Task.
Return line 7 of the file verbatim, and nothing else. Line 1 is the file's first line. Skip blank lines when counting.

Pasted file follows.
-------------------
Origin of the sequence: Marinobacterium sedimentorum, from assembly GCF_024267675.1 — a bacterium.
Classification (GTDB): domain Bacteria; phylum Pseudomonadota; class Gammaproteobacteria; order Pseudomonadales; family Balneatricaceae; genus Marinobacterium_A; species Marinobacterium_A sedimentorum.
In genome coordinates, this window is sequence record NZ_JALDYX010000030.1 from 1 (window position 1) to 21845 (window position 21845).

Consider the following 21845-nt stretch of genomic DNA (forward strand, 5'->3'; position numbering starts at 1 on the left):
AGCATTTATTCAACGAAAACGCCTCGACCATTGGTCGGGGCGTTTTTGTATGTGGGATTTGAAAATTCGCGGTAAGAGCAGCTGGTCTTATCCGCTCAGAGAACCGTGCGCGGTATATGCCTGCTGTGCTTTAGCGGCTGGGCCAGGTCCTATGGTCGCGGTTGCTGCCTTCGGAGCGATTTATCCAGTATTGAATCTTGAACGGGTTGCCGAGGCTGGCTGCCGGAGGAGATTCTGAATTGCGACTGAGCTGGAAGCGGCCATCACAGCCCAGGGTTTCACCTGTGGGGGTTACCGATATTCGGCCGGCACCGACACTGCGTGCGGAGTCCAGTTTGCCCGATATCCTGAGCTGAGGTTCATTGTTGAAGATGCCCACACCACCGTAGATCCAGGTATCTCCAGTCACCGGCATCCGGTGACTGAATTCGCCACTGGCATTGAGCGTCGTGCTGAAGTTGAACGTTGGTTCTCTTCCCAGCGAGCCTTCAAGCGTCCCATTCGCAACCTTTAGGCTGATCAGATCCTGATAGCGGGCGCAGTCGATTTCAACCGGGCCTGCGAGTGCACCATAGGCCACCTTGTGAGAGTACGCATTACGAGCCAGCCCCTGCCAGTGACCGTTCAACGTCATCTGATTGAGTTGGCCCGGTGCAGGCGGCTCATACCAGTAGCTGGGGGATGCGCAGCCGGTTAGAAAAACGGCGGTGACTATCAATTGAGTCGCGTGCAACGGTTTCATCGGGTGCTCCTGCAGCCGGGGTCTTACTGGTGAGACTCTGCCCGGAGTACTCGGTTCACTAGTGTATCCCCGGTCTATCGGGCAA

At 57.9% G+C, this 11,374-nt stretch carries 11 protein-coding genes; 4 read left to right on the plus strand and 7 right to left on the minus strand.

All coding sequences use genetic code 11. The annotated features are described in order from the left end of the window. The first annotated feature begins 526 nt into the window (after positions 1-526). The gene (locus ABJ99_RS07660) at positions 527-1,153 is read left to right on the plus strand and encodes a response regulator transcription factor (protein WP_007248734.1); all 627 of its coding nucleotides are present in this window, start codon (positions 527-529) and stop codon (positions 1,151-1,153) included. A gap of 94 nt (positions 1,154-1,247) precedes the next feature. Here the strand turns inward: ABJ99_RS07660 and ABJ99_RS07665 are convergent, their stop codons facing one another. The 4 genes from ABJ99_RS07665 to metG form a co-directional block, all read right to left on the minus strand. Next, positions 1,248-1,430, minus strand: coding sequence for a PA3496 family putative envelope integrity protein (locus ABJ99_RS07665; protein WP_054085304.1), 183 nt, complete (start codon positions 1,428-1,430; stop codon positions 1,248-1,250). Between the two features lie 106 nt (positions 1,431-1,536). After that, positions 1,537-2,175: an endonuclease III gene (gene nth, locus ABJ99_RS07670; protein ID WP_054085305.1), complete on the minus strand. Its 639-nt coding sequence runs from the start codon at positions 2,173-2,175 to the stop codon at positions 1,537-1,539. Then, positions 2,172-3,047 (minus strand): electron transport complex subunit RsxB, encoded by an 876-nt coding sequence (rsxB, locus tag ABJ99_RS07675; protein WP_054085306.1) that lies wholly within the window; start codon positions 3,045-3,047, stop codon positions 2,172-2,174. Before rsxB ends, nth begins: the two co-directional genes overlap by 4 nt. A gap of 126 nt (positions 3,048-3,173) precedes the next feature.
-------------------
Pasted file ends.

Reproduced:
All coding sequences use genetic code 11. The annotated features are described in order from the left end of the window. The first annotated feature begins 526 nt into the window (after positions 1-526). The gene (locus ABJ99_RS07660) at positions 527-1,153 is read left to right on the plus strand and encodes a response regulator transcription factor (protein WP_007248734.1); all 627 of its coding nucleotides are present in this window, start codon (positions 527-529) and stop codon (positions 1,151-1,153) included. A gap of 94 nt (positions 1,154-1,247) precedes the next feature. Here the strand turns inward: ABJ99_RS07660 and ABJ99_RS07665 are convergent, their stop codons facing one another. The 4 genes from ABJ99_RS07665 to metG form a co-directional block, all read right to left on the minus strand. Next, positions 1,248-1,430, minus strand: coding sequence for a PA3496 family putative envelope integrity protein (locus ABJ99_RS07665; protein WP_054085304.1), 183 nt, complete (start codon positions 1,428-1,430; stop codon positions 1,248-1,250). Between the two features lie 106 nt (positions 1,431-1,536). After that, positions 1,537-2,175: an endonuclease III gene (gene nth, locus ABJ99_RS07670; protein ID WP_054085305.1), complete on the minus strand. Its 639-nt coding sequence runs from the start codon at positions 2,173-2,175 to the stop codon at positions 1,537-1,539. Then, positions 2,172-3,047 (minus strand): electron transport complex subunit RsxB, encoded by an 876-nt coding sequence (rsxB, locus tag ABJ99_RS07675; protein WP_054085306.1) that lies wholly within the window; start codon positions 3,045-3,047, stop codon positions 2,172-2,174. Before rsxB ends, nth begins: the two co-directional genes overlap by 4 nt. A gap of 126 nt (positions 3,048-3,173) precedes the next feature.